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The Five Stages Of Autonomous Driving

Designing, building, testing and finally putting on the market a vehicle that embodies all the features required to define completely autonomous driving: this is the aim of all the most important company involved in the automotive industry. Substantial investments have been already made to realize the ultimate dream: a completely self-driven car, that doesn’t need any human action to accomplish its tasks, being totally able to manage itself and all the issues relating to the road circulation.

Currently, the process has not yet reached its conclusion: with some degree of approximation, we can say that we’re halfway there, or just a little less than that. But some encouraging signals reveal that we are about to witness a strong acceleration, like when a vehicle overcomes the inertial load resistance and starts to ride on the higher gears. Metaphors aside, this means that, once the automotive industry has accomplished the first stages of approach to autonomous driving, the following ones, though more complicated and technologically elaborated, should be much easier to reach.

Which are those stages? According to OICA (Organisation Internationale des Constructeurs Automobiles, International Organization of Motor Vehicle Manufacturers), there are five different phases that hopefully will lead to the building of a fully autonomous vehicle. The first two have been already accomplished, while the third one is about to become reality. The last two, finally, are still just on paper, but at the same time they don’t look like a foolish utopia anymore. Let’s see what they are.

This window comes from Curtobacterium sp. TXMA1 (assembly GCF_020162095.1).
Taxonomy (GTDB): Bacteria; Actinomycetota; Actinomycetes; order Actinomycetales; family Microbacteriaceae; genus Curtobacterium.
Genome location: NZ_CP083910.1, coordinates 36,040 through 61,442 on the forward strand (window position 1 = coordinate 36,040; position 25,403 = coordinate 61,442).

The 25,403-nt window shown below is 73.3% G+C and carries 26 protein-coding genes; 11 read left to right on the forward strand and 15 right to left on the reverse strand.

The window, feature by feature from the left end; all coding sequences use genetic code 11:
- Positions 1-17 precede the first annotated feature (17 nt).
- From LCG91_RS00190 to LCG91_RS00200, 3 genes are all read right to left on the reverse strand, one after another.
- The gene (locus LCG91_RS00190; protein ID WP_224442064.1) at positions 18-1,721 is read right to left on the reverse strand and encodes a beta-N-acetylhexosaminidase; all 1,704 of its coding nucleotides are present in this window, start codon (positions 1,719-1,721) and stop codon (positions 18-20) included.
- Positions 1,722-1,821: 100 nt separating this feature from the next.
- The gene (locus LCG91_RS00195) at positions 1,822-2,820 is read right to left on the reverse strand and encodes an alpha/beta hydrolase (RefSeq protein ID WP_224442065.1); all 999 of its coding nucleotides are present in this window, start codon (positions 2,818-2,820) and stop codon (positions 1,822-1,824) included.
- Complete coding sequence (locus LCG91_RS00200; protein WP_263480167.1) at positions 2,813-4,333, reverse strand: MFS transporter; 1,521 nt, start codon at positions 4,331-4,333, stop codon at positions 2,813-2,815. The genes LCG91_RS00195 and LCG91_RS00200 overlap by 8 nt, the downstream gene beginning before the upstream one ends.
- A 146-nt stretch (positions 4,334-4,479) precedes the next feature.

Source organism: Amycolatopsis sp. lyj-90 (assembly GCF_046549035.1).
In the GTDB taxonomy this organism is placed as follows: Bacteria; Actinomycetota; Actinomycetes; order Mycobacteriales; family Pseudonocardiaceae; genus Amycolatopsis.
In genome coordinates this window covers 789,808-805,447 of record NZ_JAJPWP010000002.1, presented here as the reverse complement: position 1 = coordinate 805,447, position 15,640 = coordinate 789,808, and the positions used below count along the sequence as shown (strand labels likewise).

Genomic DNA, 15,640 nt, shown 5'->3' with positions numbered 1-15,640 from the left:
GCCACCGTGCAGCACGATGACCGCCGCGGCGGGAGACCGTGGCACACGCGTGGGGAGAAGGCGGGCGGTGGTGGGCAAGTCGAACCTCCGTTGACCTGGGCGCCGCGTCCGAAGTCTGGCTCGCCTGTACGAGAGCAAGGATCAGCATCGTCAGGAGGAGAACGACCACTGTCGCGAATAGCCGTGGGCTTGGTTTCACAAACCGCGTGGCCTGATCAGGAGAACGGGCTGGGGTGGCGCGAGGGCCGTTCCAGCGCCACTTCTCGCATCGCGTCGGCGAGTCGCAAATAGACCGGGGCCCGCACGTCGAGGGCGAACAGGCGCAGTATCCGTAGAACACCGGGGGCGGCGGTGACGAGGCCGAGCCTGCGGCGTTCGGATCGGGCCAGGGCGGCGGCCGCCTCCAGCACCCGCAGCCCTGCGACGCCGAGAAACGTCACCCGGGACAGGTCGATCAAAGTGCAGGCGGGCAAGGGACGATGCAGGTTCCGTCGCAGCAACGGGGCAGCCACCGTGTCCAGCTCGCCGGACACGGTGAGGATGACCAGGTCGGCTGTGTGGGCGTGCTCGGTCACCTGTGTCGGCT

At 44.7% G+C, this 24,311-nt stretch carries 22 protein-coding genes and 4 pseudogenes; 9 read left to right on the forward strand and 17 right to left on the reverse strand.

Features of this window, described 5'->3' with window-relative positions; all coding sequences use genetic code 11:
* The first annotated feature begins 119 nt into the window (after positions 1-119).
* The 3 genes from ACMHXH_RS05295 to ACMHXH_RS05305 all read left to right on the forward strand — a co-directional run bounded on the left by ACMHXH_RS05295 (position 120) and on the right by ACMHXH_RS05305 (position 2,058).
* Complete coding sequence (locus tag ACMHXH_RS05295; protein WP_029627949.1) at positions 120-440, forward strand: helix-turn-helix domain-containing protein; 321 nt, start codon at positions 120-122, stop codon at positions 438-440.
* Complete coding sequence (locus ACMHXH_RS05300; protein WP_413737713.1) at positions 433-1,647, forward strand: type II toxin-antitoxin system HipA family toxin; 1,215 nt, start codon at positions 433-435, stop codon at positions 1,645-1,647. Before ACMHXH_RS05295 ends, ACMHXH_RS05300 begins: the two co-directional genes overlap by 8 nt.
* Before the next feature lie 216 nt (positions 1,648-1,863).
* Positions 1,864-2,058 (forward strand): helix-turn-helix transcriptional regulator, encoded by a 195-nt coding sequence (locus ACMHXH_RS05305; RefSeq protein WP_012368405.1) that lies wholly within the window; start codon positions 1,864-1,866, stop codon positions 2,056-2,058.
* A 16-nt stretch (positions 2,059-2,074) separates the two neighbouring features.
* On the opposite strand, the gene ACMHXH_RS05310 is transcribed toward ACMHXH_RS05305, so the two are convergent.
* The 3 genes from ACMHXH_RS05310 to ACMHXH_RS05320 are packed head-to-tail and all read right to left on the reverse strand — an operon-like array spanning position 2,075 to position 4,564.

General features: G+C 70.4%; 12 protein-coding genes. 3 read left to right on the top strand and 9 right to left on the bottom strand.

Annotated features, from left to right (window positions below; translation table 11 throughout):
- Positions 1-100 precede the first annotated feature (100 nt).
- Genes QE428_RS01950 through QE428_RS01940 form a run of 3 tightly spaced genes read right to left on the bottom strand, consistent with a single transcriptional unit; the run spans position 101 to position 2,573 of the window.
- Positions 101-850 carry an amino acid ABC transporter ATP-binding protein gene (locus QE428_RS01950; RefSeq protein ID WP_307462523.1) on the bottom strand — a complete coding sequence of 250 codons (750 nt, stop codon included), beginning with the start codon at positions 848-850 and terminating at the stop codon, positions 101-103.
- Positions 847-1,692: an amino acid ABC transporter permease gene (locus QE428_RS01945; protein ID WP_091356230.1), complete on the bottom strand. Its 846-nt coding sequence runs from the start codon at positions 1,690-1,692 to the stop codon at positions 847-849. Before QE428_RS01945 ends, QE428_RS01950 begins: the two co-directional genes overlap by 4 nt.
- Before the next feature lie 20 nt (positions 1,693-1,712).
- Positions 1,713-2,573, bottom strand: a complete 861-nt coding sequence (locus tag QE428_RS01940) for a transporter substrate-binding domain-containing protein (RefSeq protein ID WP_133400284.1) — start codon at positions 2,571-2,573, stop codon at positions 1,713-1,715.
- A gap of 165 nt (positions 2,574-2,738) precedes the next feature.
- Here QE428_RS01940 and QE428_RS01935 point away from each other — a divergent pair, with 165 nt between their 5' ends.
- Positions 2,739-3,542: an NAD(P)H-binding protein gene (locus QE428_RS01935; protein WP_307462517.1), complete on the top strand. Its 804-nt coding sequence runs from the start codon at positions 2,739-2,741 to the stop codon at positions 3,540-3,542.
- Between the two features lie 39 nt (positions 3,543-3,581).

Stage 1: Hands On. The driver is still in control, though assisted by an automatic system that provides him help for many tasks.

Stage 2: Hands On/Hands Off. The system is capable to provide for an automatic drive, but it still needs a driver’s strict supervision, especially in critical cases, when a quick and unpredictable decision is required.

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Stage 3: Eyes Off. In some specific situations, the driver is not forced to oversee the driving system. He just has to guarantee his presence and his immediate availability to get back in control of the vehicle, in case of need.

Stage 4: Mind Off. The driver can get to the point of cutting his supervision from the driving system, unless the latter doesn’t make an explicit request for it.

Stage 5: Driverless. The human driver is finally disappeared: every human inside the vehicle is now converted into a simple passenger.

How many years will it take to reach the final goal? The most reliable rumours upcoming from within the automotive industry have set the year 2024 as the benchmark for stage three’s accomplishment and stage four’s beginning. But, as stated before, the time schedule seems about to speed up. In any case, it’s a matter of fact by now, that this is just a matter of time. It doesn’t matter how many years it will take: autonomous driving is about to become reality.

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